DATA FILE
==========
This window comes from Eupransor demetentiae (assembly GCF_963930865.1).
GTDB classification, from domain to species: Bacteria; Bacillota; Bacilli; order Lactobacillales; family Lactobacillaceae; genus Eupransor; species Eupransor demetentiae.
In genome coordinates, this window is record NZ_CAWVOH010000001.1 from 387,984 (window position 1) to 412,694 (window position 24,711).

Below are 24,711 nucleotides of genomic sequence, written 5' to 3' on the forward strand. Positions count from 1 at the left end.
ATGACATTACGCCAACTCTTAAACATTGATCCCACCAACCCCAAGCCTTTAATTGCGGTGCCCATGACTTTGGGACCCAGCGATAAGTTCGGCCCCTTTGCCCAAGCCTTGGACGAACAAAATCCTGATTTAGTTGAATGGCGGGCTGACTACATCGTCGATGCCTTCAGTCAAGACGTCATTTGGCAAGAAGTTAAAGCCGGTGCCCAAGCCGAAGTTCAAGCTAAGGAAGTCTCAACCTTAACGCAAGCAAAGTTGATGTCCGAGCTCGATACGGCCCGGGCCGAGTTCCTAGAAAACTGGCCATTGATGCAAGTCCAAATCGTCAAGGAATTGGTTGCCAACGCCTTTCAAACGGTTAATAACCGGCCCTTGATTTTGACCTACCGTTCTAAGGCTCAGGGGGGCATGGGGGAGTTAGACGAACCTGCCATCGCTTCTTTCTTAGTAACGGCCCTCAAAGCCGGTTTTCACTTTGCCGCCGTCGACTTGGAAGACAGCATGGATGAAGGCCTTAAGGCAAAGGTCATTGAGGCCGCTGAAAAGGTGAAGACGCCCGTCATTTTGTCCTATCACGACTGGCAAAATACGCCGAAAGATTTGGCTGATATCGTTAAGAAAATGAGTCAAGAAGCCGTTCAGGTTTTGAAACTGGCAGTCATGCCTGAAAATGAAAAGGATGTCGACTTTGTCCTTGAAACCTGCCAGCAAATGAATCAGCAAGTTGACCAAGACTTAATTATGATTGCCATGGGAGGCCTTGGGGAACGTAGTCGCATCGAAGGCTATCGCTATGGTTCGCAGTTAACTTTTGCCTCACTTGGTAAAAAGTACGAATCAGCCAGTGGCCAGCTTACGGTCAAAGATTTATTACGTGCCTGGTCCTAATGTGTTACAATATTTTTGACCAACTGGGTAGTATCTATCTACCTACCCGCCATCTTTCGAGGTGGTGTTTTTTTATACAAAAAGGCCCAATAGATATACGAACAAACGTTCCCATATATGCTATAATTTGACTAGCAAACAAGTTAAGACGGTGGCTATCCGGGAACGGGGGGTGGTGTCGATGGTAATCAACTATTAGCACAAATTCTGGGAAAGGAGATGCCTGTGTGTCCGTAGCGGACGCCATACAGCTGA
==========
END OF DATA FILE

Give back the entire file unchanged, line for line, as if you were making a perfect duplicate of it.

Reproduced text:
This window comes from Eupransor demetentiae (assembly GCF_963930865.1).
GTDB classification, from domain to species: Bacteria; Bacillota; Bacilli; order Lactobacillales; family Lactobacillaceae; genus Eupransor; species Eupransor demetentiae.
In genome coordinates, this window is record NZ_CAWVOH010000001.1 from 387,984 (window position 1) to 412,694 (window position 24,711).

Below are 24,711 nucleotides of genomic sequence, written 5' to 3' on the forward strand. Positions count from 1 at the left end.
ATGACATTACGCCAACTCTTAAACATTGATCCCACCAACCCCAAGCCTTTAATTGCGGTGCCCATGACTTTGGGACCCAGCGATAAGTTCGGCCCCTTTGCCCAAGCCTTGGACGAACAAAATCCTGATTTAGTTGAATGGCGGGCTGACTACATCGTCGATGCCTTCAGTCAAGACGTCATTTGGCAAGAAGTTAAAGCCGGTGCCCAAGCCGAAGTTCAAGCTAAGGAAGTCTCAACCTTAACGCAAGCAAAGTTGATGTCCGAGCTCGATACGGCCCGGGCCGAGTTCCTAGAAAACTGGCCATTGATGCAAGTCCAAATCGTCAAGGAATTGGTTGCCAACGCCTTTCAAACGGTTAATAACCGGCCCTTGATTTTGACCTACCGTTCTAAGGCTCAGGGGGGCATGGGGGAGTTAGACGAACCTGCCATCGCTTCTTTCTTAGTAACGGCCCTCAAAGCCGGTTTTCACTTTGCCGCCGTCGACTTGGAAGACAGCATGGATGAAGGCCTTAAGGCAAAGGTCATTGAGGCCGCTGAAAAGGTGAAGACGCCCGTCATTTTGTCCTATCACGACTGGCAAAATACGCCGAAAGATTTGGCTGATATCGTTAAGAAAATGAGTCAAGAAGCCGTTCAGGTTTTGAAACTGGCAGTCATGCCTGAAAATGAAAAGGATGTCGACTTTGTCCTTGAAACCTGCCAGCAAATGAATCAGCAAGTTGACCAAGACTTAATTATGATTGCCATGGGAGGCCTTGGGGAACGTAGTCGCATCGAAGGCTATCGCTATGGTTCGCAGTTAACTTTTGCCTCACTTGGTAAAAAGTACGAATCAGCCAGTGGCCAGCTTACGGTCAAAGATTTATTACGTGCCTGGTCCTAATGTGTTACAATATTTTTGACCAACTGGGTAGTATCTATCTACCTACCCGCCATCTTTCGAGGTGGTGTTTTTTTATACAAAAAGGCCCAATAGATATACGAACAAACGTTCCCATATATGCTATAATTTGACTAGCAAACAAGTTAAGACGGTGGCTATCCGGGAACGGGGGGTGGTGTCGATGGTAATCAACTATTAGCACAAATTCTGGGAAAGGAGATGCCTGTGTGTCCGTAGCGGACGCCATACAGCTGA